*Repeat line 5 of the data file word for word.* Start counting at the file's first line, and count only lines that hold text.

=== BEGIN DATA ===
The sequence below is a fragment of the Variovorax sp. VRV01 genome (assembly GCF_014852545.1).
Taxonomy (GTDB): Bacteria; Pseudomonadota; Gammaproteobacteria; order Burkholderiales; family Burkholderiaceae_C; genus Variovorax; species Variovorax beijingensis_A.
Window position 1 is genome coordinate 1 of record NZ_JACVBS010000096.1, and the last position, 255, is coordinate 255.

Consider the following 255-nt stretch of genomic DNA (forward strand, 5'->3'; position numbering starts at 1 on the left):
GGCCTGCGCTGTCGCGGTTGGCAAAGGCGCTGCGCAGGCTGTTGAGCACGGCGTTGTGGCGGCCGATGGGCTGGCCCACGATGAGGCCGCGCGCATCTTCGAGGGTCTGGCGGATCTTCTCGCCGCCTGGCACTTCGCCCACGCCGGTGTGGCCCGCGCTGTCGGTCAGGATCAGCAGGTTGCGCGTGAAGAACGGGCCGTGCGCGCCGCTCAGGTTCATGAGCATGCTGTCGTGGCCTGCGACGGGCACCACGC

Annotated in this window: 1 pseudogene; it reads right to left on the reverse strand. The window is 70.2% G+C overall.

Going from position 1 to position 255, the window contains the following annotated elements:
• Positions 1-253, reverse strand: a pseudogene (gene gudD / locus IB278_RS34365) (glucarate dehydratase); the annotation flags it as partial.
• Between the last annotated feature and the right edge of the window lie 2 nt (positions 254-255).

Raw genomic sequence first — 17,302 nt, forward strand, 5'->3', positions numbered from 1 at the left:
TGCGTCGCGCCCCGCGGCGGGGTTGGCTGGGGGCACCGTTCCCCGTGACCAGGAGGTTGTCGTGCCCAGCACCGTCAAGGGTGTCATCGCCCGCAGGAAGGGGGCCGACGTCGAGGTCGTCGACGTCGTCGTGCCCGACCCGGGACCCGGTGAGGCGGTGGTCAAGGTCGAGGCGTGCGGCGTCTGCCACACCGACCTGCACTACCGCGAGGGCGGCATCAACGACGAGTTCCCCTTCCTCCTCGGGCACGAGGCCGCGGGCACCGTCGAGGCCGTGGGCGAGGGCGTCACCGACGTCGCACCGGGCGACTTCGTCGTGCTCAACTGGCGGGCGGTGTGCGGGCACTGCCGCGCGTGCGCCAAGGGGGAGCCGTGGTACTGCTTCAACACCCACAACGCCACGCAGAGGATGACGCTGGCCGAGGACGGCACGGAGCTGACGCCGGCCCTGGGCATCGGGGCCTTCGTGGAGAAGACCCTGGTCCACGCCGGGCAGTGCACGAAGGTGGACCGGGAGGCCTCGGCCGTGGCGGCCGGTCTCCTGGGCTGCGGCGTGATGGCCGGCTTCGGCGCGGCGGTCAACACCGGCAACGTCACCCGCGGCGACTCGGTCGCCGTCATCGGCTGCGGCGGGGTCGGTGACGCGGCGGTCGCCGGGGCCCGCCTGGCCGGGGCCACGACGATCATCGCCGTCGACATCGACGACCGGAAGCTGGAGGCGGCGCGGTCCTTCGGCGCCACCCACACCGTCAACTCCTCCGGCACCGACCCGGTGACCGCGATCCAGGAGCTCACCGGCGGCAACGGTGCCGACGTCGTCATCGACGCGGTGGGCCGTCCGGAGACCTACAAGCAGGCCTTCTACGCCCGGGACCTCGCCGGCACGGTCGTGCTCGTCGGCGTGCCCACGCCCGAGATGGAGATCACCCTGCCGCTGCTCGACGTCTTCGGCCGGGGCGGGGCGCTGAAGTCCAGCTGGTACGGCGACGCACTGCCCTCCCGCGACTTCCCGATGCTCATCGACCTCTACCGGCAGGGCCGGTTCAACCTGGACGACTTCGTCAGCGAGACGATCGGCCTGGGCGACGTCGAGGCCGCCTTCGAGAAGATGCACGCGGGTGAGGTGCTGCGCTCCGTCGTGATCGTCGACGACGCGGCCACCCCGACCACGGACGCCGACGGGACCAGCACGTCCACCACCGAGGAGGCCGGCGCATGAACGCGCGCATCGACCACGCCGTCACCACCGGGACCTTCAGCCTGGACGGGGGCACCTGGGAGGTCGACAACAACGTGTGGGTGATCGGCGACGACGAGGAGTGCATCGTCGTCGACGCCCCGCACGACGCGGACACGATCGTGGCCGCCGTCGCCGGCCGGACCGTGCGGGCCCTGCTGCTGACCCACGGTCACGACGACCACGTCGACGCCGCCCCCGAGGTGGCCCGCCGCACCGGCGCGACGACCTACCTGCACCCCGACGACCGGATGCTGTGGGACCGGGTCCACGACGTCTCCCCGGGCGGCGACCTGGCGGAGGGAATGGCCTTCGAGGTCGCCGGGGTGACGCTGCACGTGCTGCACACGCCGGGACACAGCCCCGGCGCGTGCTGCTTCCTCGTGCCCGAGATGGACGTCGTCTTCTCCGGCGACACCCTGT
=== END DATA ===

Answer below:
GGCCTGCGCTGTCGCGGTTGGCAAAGGCGCTGCGCAGGCTGTTGAGCACGGCGTTGTGGCGGCCGATGGGCTGGCCCACGATGAGGCCGCGCGCATCTTCGAGGGTCTGGCGGATCTTCTCGCCGCCTGGCACTTCGCCCACGCCGGTGTGGCCCGCGCTGTCGGTCAGGATCAGCAGGTTGCGCGTGAAGAACGGGCCGTGCGCGCCGCTCAGGTTCATGAGCATGCTGTCGTGGCCTGCGACGGGCACCACGC